) China USA 19.10% Main Export Partners (2010 est.70% 8.20% 4. joint ventures between firms of two different nationalities have increased dramatically. a significant departure from the previous trend. particularly between horizontally-related firms (Hergert and Morris.1 billion (2010) $ 545. American and European multinational enterprises (MNEs) have begun to link up with Japanese firms for joint ventures in the non-Japanese partner's home country.United Arab Emirates South Korea Indonesia Exports of japan: Exports $ 800.3 billion (2009 ) - - 4. 1988).10% 4. in which most transnational cooperative ventures with a .48% 15.50% 4. Harrigan.40% South Korea Hongkong Taiwan Joint ventures of japan Since the 1960s. 1988.10% 5.8 billion (2011) $ 730.

low-cost products and components. companies are licensing their new inventions to the Japanese. Japanese companies are setting up plants in the United States.-Japanese coalitions in high-technology industries.Japanese partner were based in Japan. Japanese firms are now seeking information about circumvention of protectionist measures. either as joint ventures or on their own.S.) .S. this is the situation: to avert rising U. and the access to distribution channels Each of these businessmen is commenting on aspects of a trend that is reshaping America‘s trade relations with Japan and creating a new context for international competition. At the same time. knowledge of the local culture. U. U. (The Exhibit lists recent U.S. protectionist sentiment. to obtain high-quality. companies are making joint venture agreements with Japanese companies. Very simply.S.

shows these deals for what they really are—part of a continuing. A closer examination. . the arrangements seem fair and well balanced. indicative of an evolving international economic equilibrium.On the surface. implicit Japanese strategy to keep the higher paying. higher value-added jobs in Japan and to gain the project engineering and production process skills that underlie competitive success. however.

In contrast. and others in the future. Many research studies have been done to explain the reasons for the tensions and failures observed in joint ventures between Japanese and Western multinational enterprises. The union primarily consists of franchise is of a major convenience store and its aim is to improve working conditions for workers in the convenience store industry and promote such workers‘ political. low-cost products. Franchises in Japan: In Japan the most typical franchisors are organized in the form of a joint stock company which is governed by the Companies Act (Act No. Japan's lack of natural resources and usable land mass and its inability to impose its will militarily during World War II seem to have had a deep psychological effect. We have observed a general trend of franchisees becoming more and more active in protecting their status. consumer electronics. the difference between Japanese and Western cultures has become a popular catch-all explanation for such difficulties. Among other activities. and semiconductors today. 2005) and administered by the Ministry of Justice.S. strategy appears dangerously shortsighted. 86. we are apparently prepared to sacrifice our competitiveness in a host of industries—autos. machine tools. lower paying jobs and easy access to our competitors‘ highquality. One such example is the formation of a labor union called Kombini Kameiten Unionin 4 August 2009. The franchisor refused to conduct collective bargaining. which was admitted to join one of the local branches of the Japanese Trade Union Confederation in 10 September 2010. the union requested the major convenience store‘s franchisor to conduct collective bargaining pursuant to the Labor Union Act in Japan.  Japanese simultaneously feel superior to other races and insecure about their future. In exchange for a few lower skilled. the U. and have created a feeling that security for the future will be found only through economic power. social and economic status. The union alleged that this was an unfairlabour . The majors reason for this are:  The incompatibility of societal values: In contrast to the recent development of economics-based thinking about Western-Japanese joint venture failure.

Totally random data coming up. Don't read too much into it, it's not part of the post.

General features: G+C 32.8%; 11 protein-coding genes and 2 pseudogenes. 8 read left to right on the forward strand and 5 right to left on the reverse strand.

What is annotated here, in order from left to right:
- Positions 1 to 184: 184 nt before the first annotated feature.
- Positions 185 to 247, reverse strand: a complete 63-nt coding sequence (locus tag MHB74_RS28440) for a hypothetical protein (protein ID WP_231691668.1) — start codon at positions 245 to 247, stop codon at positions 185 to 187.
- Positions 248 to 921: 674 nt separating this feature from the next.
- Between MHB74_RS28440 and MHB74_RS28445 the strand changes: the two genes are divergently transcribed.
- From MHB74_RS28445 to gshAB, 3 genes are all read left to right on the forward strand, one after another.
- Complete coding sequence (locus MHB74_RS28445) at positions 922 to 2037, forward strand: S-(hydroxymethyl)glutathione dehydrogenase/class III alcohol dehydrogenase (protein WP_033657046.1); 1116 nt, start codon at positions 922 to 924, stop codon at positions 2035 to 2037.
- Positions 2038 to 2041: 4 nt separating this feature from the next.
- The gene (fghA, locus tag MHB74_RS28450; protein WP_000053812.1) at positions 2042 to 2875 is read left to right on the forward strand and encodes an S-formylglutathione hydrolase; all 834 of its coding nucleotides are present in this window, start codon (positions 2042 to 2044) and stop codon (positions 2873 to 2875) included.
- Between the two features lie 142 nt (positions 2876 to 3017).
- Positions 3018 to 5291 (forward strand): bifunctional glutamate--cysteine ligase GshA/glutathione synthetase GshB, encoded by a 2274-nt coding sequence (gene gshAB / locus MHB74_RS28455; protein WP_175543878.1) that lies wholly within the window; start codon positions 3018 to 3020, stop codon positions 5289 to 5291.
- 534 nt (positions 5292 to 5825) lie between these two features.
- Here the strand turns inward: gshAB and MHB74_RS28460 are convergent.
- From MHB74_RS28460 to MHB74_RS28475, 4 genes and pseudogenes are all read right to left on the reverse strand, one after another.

Its has a high literacy rate and it is continuously accelerating in the fields of education and technology.practice and applied for relief to the local Committee on Labor Affairs. the union should be recognised as a labour union under the Labor Union Act. it can be said that franchisors should be more careful to determine the terms and conditions of franchise agreements in order to avoid the risk of franchisees being considered employees of the franchisor. The economic growth indicators also indicate a sound growth and there are numbers of opportunities and investments that can be made which will be profitable in future. However. Conclusion The conclusion is that Japan is one of the growing major super powers. considering the independent nature of franchisees. . The logic of this argument is questionable. Unions are arguing that as convenience stores‘ franchisees have a status similar to ‗workers‘ under labor law.